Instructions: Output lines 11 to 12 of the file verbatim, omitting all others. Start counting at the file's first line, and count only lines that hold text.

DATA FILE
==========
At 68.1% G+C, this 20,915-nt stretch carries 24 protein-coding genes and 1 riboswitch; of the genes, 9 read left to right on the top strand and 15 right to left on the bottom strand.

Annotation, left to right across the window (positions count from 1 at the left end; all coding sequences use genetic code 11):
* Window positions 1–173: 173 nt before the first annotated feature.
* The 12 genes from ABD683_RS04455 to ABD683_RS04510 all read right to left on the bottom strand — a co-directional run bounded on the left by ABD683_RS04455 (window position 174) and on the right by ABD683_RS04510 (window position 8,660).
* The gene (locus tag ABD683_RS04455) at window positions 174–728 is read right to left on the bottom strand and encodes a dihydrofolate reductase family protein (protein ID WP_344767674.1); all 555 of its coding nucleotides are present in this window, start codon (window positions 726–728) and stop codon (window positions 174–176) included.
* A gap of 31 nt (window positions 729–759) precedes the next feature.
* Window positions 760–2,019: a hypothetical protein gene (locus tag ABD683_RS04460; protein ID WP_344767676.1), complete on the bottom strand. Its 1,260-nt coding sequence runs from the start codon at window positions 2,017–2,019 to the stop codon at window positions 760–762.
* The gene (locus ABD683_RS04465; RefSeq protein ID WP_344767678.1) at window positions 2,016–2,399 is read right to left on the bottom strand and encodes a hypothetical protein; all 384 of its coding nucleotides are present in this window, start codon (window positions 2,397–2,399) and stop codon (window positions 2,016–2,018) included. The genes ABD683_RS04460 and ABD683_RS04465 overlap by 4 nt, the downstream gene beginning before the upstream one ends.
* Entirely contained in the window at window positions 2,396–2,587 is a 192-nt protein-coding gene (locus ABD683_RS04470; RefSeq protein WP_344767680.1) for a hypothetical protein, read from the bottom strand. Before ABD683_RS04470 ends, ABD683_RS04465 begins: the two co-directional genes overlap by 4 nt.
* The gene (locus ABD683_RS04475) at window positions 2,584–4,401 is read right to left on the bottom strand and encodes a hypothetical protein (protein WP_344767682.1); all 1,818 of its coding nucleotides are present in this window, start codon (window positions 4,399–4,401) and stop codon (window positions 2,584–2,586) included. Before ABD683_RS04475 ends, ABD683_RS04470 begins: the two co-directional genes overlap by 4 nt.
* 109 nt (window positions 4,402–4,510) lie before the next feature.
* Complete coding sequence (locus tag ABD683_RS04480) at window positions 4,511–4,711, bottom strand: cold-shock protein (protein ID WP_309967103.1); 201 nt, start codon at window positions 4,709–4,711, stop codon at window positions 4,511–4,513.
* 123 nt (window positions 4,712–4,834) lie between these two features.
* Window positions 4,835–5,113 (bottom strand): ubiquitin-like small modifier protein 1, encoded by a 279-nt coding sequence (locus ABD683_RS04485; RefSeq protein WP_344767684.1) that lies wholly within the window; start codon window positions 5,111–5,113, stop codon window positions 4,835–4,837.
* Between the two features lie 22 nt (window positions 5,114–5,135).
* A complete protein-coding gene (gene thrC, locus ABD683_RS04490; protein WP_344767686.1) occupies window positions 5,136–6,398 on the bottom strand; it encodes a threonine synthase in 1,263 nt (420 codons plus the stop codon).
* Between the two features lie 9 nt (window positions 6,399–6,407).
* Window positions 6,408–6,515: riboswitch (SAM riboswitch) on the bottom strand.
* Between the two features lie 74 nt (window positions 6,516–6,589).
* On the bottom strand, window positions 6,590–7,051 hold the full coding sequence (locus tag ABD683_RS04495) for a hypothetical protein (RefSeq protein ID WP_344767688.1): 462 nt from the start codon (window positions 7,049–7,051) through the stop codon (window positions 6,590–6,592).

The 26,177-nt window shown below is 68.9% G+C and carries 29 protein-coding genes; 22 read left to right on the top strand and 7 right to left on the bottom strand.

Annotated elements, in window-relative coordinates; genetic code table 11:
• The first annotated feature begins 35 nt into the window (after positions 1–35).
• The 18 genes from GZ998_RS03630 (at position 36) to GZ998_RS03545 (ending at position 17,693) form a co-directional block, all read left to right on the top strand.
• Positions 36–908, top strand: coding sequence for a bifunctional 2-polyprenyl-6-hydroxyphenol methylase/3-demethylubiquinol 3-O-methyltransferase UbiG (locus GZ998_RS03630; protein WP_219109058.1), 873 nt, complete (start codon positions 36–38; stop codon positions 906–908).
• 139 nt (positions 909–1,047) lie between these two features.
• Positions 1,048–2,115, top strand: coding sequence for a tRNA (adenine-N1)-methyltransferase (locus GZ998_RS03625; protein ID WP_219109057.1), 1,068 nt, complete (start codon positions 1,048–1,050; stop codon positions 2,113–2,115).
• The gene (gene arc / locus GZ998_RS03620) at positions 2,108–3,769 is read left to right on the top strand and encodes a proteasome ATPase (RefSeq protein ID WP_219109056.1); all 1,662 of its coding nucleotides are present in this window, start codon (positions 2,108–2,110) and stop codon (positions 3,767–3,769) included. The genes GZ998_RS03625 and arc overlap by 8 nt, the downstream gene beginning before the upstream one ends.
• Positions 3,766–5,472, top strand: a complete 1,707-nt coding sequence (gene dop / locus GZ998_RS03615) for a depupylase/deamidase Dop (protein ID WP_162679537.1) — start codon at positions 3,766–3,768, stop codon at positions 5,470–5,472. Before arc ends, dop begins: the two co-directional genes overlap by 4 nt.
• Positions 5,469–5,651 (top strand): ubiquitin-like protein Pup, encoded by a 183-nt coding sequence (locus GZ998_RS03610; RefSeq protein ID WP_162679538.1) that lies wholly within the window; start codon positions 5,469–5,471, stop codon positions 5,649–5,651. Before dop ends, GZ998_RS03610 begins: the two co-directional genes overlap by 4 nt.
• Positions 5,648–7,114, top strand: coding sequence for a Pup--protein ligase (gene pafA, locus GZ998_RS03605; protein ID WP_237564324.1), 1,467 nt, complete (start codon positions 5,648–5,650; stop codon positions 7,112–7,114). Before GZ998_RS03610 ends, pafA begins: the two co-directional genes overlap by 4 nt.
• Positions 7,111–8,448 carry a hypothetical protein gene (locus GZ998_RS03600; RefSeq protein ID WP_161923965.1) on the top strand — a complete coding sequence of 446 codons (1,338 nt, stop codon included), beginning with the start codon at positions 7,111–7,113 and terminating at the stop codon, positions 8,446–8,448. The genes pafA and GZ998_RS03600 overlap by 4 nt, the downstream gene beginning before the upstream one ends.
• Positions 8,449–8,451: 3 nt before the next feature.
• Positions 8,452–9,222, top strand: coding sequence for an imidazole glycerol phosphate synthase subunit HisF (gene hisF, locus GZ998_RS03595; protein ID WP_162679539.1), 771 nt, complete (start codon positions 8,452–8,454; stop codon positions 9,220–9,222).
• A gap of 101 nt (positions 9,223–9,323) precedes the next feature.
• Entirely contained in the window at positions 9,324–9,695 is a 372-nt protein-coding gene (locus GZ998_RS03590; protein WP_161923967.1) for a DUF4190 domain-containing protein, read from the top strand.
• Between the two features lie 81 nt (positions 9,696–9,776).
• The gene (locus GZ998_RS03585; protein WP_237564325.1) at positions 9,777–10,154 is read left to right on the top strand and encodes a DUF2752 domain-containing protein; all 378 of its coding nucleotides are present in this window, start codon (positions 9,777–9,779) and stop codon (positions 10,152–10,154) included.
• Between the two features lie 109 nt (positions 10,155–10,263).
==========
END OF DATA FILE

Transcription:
* 109 nt (window positions 4,402–4,510) lie before the next feature.
* Complete coding sequence (locus tag ABD683_RS04480) at window positions 4,511–4,711, bottom strand: cold-shock protein (protein ID WP_309967103.1); 201 nt, start codon at window positions 4,709–4,711, stop codon at window positions 4,511–4,513.